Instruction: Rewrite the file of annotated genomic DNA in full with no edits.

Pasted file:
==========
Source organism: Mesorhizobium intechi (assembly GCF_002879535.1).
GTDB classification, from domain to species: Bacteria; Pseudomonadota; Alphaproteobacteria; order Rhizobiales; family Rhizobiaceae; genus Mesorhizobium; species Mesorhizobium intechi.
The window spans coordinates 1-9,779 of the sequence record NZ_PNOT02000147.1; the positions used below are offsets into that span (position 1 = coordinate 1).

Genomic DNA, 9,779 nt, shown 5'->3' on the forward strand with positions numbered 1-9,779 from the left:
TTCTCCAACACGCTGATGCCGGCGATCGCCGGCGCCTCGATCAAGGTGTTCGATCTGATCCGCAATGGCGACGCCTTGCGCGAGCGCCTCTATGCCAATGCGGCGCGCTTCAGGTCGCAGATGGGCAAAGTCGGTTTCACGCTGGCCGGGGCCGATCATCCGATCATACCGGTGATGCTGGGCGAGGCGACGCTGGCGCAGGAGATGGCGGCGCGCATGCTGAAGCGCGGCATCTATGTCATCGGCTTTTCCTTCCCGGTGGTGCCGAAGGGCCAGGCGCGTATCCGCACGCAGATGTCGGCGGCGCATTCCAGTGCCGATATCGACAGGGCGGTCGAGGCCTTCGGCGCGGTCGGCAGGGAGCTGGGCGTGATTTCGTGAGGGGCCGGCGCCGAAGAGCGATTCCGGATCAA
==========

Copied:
Source organism: Mesorhizobium intechi (assembly GCF_002879535.1).
GTDB classification, from domain to species: Bacteria; Pseudomonadota; Alphaproteobacteria; order Rhizobiales; family Rhizobiaceae; genus Mesorhizobium; species Mesorhizobium intechi.
The window spans coordinates 1-9,779 of the sequence record NZ_PNOT02000147.1; the positions used below are offsets into that span (position 1 = coordinate 1).

Genomic DNA, 9,779 nt, shown 5'->3' on the forward strand with positions numbered 1-9,779 from the left:
TTCTCCAACACGCTGATGCCGGCGATCGCCGGCGCCTCGATCAAGGTGTTCGATCTGATCCGCAATGGCGACGCCTTGCGCGAGCGCCTCTATGCCAATGCGGCGCGCTTCAGGTCGCAGATGGGCAAAGTCGGTTTCACGCTGGCCGGGGCCGATCATCCGATCATACCGGTGATGCTGGGCGAGGCGACGCTGGCGCAGGAGATGGCGGCGCGCATGCTGAAGCGCGGCATCTATGTCATCGGCTTTTCCTTCCCGGTGGTGCCGAAGGGCCAGGCGCGTATCCGCACGCAGATGTCGGCGGCGCATTCCAGTGCCGATATCGACAGGGCGGTCGAGGCCTTCGGCGCGGTCGGCAGGGAGCTGGGCGTGATTTCGTGAGGGGCCGGCGCCGAAGAGCGATTCCGGATCAA